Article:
Tag: Trowbridge & Livingston

  • Mellon National Bank Building

    Mellon National Bank Building
    This picture has been manipulated on two planes to give the building a more natural perspective than is really possible in Pittsburgh’s narrow streets, at the cost of distorting a few other things.

    The Mellons ordered a bank that would convey the impression of rock-solid stability. It was designed by Trowbridge & Livingston, who would later design the even more imposing Federal Building and the Gulf Building, both also Mellon projects. (We call the Federal Building a Mellon project because Andrew W. Mellon was the Secretary of the Treasury who specified it and wrote his name on it in bronze.) It was a Lord & Taylor department store for about four years in the early 2000s, for which the splendid interior was mostly destroyed. Later, PNC took it over as a call center, and restored some of the bits of interior that were left.

    Inscription: Founded MDCCCLXIX—Chartered MDCCCCII; this building erected MDCCCCXXIII
    Copper cornice
    Light fixture
    Fujifilm FinePix HS10.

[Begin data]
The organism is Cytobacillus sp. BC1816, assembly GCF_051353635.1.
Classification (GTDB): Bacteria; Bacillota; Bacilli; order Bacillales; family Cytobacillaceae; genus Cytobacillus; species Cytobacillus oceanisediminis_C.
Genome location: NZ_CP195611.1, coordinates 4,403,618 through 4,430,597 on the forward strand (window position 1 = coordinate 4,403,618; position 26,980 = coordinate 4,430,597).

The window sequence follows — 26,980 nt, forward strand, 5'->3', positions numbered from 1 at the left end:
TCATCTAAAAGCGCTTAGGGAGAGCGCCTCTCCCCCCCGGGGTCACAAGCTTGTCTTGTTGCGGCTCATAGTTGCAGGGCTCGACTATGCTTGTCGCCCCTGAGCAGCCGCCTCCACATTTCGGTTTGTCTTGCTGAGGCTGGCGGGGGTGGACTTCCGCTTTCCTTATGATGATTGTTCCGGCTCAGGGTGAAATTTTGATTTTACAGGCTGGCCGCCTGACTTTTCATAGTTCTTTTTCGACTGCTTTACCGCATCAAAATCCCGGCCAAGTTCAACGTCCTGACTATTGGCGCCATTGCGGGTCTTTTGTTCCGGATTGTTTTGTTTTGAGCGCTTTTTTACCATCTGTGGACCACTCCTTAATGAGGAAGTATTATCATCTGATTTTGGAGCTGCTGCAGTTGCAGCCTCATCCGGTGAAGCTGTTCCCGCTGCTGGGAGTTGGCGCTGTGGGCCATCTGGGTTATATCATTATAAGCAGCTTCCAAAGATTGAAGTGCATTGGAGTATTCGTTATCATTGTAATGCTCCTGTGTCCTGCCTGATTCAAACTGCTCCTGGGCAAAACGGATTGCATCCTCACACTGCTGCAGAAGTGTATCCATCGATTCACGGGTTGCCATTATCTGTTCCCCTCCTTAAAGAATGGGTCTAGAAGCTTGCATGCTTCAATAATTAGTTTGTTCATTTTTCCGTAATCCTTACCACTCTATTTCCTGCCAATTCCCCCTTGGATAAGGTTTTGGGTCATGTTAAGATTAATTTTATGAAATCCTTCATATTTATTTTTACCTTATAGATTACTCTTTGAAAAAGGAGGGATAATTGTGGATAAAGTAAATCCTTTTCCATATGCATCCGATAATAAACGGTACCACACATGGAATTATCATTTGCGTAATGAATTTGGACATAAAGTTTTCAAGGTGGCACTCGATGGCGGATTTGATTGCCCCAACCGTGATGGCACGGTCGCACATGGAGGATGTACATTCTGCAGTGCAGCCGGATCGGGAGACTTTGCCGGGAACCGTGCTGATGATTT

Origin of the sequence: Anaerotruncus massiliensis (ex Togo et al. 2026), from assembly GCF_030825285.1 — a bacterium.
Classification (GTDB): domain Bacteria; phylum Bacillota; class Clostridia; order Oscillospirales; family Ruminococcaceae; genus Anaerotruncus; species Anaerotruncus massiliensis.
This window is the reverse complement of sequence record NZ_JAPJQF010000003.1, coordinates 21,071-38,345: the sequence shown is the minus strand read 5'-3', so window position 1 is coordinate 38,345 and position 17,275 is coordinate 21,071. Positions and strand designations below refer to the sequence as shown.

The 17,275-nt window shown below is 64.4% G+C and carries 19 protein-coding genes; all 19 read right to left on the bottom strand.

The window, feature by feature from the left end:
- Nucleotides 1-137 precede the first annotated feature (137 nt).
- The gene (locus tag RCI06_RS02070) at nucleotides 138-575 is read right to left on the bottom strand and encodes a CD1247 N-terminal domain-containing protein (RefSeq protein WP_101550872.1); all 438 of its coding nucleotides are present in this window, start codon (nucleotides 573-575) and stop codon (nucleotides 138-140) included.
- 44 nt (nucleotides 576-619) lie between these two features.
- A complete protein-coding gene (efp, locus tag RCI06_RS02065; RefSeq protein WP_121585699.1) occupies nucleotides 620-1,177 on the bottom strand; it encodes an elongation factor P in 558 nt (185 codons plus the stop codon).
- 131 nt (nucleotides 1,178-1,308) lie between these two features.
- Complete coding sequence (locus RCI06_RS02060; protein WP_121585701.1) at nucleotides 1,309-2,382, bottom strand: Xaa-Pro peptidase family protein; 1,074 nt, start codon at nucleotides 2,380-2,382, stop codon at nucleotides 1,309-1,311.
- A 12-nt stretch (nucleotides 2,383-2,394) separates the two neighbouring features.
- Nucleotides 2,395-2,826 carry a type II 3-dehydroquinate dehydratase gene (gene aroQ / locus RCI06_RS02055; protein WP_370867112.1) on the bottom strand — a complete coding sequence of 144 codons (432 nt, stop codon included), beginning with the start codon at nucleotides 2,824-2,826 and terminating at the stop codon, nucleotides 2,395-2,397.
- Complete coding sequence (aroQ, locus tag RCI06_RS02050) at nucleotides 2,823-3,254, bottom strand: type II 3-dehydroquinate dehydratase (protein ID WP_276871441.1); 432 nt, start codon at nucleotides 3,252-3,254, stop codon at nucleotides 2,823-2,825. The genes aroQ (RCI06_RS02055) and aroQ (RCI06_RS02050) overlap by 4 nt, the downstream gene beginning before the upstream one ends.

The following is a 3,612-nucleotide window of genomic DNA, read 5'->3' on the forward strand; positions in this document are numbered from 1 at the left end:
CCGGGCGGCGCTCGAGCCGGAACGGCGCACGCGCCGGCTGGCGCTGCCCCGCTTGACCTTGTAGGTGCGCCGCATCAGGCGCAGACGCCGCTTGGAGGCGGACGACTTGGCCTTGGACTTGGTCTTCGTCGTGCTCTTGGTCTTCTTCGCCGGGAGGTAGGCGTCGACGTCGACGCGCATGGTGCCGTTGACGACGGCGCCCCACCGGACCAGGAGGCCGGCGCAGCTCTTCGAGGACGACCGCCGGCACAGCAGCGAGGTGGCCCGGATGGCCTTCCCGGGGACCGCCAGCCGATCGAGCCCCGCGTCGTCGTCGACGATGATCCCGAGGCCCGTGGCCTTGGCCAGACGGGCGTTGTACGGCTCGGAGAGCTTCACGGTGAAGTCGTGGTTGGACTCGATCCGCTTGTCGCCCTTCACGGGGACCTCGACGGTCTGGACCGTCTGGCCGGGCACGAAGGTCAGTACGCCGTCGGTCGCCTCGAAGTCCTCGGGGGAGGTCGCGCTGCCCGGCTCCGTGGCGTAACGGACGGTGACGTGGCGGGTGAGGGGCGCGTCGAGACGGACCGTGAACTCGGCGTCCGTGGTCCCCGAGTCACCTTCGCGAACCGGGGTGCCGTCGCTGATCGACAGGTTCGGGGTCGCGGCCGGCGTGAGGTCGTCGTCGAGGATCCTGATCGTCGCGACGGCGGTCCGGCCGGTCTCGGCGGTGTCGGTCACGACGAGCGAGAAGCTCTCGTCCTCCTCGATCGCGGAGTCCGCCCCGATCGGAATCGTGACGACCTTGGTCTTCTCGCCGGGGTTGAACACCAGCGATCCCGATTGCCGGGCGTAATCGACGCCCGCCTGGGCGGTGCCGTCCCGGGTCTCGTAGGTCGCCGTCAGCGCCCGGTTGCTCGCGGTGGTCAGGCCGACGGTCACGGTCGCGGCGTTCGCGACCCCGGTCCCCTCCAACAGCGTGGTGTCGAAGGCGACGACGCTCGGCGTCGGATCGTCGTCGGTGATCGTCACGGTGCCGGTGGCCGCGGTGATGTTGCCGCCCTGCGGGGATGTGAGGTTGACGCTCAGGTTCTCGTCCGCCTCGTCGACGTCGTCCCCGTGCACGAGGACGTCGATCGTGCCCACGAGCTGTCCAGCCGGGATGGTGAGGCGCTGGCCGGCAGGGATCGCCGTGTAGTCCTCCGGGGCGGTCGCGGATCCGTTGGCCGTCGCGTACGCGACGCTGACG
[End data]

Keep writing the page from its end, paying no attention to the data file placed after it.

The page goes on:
• U. S. Post Office Entrance

    Shield with eagle

    The Post Office and Courthouse (now called the Joseph F. Weis, Jr. U.S. Courthouse) is Pittsburgh’s grandest monument of the style old Pa Pitt calls “American Fascist.” The post office was on the Seventh Avenue side; it has moved to Liberty Center, but the inscriptions are still here. The building was put up under Secretary of the Treasury Andrew W. Mellon, of whom it was often said that three presidents served under him. The architects were Trowbridge & Livingston, who also worked on some of Mellon’s private projects, like the Gulf Building across the street.

    Post office entrance
    Bronze and marble
  • Top of the Gulf Tower

    Top of the Gulf Tower

    The Gulf Tower is one of those buildings of the style old Pa Pitt calls “Mausoleum-on-a-stick,” where a skyscraper ends in a top modeled after the Mausoleum at Halicarnassus. Trowbridge and Livingston, who designed the Gulf Tower (with Edward Mellon as local architect of record), were the originators of the style, as far as Father Pitt can determine: the Gulf Tower is a Moderne reimagining of their original Mausoleum-on-a-Stick, the Bankers Trust Company Building on Wall Street, New York.

  • Koppers and Gulf Buildings, with the Federal Reserve Bank

    Koppers and Gulf Bldgs., with the Federal Reserve Bank at the Right

    An old postcard from Father Pitt’s accumulation of Pittsburgh miscellanea; we do not know the date, but it must be before 1952, since the back of the card specifies “PLACE ONE CENT STAMP HERE.”

  • The Gulf Building

    The Gulf Building, an Art Deco tower with a top modeled after the Mausoleum at Halicarnassus, is rendered here in old-postcard colors through the marvel of modern digital technology.